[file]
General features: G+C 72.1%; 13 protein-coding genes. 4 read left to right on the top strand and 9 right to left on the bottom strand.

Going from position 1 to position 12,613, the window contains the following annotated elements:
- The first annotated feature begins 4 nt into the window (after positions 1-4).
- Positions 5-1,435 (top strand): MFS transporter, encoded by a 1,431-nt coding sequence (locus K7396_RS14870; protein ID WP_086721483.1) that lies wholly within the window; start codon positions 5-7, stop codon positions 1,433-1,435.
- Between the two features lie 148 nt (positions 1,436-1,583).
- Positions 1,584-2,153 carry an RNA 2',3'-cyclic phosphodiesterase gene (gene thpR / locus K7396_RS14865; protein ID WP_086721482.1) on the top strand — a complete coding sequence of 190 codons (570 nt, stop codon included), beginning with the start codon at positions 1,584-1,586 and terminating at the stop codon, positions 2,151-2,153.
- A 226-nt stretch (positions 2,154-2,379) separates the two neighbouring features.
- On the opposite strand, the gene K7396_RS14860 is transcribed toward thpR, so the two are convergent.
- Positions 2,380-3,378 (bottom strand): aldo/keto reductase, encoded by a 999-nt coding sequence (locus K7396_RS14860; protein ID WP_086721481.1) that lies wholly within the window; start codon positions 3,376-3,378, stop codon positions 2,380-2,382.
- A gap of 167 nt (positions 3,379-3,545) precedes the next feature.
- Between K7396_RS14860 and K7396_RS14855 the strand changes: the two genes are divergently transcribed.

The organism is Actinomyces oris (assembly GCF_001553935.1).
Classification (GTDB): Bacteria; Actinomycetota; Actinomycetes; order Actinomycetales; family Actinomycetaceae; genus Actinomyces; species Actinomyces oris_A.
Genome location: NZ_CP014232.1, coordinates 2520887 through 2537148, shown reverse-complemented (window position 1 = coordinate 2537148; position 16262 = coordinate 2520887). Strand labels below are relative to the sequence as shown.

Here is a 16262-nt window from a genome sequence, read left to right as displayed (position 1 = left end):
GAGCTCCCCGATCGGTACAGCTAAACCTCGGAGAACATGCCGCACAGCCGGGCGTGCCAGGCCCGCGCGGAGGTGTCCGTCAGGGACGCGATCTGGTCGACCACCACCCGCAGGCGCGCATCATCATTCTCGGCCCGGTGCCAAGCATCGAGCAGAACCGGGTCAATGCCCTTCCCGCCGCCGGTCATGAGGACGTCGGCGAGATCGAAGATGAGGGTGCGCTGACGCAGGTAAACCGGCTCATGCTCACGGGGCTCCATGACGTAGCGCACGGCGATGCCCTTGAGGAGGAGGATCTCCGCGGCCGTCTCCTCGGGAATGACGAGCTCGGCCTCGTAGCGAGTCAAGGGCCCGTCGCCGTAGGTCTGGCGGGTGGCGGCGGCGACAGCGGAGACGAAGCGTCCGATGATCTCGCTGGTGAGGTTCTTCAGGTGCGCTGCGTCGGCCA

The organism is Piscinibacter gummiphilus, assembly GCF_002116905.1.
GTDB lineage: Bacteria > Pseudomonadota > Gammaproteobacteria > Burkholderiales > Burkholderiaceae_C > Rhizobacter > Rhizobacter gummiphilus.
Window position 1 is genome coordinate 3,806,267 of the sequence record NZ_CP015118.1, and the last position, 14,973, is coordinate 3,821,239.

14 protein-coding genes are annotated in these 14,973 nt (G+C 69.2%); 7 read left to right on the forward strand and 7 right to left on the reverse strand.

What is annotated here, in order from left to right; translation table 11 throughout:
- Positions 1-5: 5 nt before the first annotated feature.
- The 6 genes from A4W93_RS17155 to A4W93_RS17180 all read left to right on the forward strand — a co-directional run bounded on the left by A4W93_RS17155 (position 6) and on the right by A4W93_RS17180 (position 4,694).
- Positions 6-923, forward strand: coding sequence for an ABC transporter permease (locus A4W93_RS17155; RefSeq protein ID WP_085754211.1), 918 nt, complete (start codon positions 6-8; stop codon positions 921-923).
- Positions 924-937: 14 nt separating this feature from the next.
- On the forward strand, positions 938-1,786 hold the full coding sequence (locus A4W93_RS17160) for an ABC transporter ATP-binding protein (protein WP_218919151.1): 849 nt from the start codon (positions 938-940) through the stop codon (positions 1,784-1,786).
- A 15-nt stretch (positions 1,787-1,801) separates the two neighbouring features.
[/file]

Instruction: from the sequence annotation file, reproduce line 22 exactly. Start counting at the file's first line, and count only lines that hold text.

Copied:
- Positions 1-5: 5 nt before the first annotated feature.